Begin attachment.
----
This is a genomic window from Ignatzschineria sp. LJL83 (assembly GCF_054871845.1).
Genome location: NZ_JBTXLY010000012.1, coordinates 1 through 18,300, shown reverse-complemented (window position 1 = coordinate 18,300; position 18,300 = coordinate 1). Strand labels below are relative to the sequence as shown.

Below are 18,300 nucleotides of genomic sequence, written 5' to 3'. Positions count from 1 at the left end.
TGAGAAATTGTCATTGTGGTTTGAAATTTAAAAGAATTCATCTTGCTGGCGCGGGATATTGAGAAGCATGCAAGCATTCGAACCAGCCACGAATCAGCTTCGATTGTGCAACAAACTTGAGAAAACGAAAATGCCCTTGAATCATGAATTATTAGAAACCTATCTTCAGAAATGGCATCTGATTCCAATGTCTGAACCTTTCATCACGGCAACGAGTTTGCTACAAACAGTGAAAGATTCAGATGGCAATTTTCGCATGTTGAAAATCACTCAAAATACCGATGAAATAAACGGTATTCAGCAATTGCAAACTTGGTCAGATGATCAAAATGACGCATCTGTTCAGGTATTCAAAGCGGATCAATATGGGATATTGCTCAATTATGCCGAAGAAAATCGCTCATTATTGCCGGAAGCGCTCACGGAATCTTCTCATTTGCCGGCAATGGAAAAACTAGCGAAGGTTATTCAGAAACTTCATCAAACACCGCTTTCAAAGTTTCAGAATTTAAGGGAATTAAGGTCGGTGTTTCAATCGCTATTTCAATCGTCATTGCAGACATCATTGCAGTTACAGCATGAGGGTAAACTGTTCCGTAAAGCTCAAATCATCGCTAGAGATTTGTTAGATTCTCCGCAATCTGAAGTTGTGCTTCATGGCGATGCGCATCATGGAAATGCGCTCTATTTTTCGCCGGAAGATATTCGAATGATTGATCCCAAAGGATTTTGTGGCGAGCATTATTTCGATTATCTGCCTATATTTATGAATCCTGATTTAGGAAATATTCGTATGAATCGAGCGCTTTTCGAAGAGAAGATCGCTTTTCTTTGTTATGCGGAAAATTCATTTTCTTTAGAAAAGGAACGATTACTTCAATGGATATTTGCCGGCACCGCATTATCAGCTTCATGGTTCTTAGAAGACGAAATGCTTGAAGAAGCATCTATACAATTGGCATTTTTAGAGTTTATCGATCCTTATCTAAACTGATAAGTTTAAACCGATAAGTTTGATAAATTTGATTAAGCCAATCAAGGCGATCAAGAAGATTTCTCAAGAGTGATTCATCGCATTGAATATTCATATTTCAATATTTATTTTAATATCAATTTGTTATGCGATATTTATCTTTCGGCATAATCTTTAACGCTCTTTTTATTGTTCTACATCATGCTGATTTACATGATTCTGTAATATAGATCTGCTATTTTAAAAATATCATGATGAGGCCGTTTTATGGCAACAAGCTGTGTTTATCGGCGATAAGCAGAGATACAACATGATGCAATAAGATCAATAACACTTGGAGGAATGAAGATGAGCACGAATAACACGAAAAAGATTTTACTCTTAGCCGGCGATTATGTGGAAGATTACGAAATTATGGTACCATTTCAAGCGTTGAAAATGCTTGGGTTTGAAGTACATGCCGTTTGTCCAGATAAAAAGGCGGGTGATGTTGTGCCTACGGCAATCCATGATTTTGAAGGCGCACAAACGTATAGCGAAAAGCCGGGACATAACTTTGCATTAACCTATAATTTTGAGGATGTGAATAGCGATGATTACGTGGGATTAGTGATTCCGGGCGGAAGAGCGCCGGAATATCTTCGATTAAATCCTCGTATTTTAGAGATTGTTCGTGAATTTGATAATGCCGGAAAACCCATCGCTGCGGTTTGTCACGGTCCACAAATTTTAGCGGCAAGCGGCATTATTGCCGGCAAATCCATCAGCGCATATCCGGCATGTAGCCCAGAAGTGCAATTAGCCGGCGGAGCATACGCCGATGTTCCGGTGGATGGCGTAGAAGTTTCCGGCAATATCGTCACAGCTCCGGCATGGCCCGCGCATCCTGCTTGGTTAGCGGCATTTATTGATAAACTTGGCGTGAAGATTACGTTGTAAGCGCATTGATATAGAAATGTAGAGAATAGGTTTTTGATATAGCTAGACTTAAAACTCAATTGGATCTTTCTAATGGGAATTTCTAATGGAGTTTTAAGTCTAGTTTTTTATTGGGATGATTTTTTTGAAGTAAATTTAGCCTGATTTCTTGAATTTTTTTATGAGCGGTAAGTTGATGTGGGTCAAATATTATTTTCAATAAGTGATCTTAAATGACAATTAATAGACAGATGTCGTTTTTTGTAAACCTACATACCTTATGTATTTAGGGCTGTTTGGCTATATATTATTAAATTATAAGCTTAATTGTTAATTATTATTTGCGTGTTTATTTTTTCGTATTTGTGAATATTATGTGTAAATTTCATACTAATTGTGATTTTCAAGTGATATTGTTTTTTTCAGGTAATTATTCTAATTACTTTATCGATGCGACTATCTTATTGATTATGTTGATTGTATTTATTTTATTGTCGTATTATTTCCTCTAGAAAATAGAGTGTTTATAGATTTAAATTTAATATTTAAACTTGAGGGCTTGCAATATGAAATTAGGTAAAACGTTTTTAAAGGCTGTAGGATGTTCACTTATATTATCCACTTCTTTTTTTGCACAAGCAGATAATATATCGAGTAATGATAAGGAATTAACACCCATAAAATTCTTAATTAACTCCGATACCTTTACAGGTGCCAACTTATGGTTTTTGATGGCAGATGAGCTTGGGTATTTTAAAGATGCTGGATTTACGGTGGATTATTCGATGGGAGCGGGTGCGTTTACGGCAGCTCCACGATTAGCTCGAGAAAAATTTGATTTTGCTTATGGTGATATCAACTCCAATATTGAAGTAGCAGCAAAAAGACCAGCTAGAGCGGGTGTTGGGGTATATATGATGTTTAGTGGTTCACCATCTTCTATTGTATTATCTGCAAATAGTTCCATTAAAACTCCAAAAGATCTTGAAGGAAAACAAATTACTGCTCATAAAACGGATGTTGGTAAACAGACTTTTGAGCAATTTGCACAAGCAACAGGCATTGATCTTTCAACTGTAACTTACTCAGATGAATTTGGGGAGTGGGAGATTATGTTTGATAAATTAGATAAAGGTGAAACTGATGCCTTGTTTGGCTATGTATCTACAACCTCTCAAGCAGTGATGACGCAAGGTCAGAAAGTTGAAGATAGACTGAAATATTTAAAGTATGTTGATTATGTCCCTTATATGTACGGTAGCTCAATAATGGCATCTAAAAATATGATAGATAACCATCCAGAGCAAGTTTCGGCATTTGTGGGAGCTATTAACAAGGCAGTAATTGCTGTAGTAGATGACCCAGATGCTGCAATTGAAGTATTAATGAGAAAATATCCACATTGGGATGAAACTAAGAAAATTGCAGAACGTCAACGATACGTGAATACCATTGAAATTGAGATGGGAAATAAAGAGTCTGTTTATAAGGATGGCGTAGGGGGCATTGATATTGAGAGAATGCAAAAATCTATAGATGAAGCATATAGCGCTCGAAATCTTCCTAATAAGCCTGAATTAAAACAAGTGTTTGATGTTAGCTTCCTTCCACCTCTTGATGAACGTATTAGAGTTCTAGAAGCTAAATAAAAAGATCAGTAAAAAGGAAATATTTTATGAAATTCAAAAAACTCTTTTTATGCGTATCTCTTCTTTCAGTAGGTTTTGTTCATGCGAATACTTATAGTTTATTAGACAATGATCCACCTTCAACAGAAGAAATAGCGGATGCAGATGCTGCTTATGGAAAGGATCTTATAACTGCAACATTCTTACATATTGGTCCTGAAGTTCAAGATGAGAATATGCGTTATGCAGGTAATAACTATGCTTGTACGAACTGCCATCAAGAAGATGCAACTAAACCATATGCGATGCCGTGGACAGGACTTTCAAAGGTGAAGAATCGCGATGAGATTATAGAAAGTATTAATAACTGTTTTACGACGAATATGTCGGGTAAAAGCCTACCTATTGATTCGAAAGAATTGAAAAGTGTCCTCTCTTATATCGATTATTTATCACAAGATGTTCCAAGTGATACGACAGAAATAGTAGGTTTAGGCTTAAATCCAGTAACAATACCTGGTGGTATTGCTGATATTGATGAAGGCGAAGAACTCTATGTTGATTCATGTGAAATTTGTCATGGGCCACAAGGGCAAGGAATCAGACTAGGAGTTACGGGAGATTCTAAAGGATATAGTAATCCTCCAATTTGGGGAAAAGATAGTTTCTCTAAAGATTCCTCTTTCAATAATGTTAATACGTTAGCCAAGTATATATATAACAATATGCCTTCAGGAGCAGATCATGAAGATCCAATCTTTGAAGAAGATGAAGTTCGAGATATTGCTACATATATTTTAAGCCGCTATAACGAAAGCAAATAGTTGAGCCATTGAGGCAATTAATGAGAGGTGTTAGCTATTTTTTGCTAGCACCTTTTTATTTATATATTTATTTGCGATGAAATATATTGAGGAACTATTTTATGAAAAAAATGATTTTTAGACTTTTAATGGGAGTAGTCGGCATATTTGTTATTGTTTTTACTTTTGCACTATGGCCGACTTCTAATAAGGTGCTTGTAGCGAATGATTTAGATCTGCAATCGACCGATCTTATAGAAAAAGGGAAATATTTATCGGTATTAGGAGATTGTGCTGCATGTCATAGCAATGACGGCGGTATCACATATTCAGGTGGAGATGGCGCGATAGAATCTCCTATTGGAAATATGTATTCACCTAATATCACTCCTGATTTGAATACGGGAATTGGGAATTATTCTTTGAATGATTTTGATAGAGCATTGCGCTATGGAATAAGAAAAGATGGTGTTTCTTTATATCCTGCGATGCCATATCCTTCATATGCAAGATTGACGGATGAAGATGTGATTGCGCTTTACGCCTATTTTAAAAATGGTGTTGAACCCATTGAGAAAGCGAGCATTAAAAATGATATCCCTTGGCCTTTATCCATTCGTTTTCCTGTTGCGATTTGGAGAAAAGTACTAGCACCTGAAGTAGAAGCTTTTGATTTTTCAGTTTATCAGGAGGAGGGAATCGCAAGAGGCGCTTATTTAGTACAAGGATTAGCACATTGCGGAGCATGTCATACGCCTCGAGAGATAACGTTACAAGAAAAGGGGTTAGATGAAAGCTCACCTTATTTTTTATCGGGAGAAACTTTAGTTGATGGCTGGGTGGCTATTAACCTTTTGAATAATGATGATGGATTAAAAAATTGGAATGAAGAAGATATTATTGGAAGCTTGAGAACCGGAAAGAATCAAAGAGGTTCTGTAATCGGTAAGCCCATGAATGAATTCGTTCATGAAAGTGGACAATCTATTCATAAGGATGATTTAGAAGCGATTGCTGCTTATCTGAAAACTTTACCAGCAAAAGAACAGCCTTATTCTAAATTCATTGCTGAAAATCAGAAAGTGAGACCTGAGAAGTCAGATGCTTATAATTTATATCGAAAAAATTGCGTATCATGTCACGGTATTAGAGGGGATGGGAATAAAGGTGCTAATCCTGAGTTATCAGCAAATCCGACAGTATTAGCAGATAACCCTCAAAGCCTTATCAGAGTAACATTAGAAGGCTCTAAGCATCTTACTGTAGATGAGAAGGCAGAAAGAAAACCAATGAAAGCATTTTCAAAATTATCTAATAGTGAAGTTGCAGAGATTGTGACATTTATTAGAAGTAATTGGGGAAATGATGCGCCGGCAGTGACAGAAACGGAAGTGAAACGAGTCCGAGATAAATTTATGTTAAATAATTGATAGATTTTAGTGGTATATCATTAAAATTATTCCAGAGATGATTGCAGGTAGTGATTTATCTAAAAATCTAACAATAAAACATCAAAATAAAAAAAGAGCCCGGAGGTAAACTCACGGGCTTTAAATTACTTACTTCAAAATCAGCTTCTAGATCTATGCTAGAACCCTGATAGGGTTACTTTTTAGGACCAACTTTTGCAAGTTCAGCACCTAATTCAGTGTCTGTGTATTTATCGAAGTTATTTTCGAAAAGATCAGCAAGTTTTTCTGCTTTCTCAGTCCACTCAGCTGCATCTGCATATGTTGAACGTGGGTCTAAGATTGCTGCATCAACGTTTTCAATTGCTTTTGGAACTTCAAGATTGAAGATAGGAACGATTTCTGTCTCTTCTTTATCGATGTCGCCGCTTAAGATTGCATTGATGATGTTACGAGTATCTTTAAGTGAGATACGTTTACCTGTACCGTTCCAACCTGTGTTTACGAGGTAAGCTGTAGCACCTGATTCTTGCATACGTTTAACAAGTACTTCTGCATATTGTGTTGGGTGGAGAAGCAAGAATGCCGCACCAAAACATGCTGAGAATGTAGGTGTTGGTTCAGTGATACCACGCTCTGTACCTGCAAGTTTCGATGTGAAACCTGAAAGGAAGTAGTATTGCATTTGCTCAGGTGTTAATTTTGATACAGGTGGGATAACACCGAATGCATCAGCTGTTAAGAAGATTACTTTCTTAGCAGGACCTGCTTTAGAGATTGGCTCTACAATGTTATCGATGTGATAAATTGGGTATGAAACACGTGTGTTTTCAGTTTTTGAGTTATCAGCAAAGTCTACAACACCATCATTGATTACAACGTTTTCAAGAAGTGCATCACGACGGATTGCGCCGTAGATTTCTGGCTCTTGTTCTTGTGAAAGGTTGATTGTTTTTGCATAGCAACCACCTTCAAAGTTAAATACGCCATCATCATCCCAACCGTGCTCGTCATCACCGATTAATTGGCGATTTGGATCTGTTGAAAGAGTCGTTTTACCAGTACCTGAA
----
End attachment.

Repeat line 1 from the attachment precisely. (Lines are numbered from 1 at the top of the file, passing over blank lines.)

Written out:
This is a genomic window from Ignatzschineria sp. LJL83 (assembly GCF_054871845.1).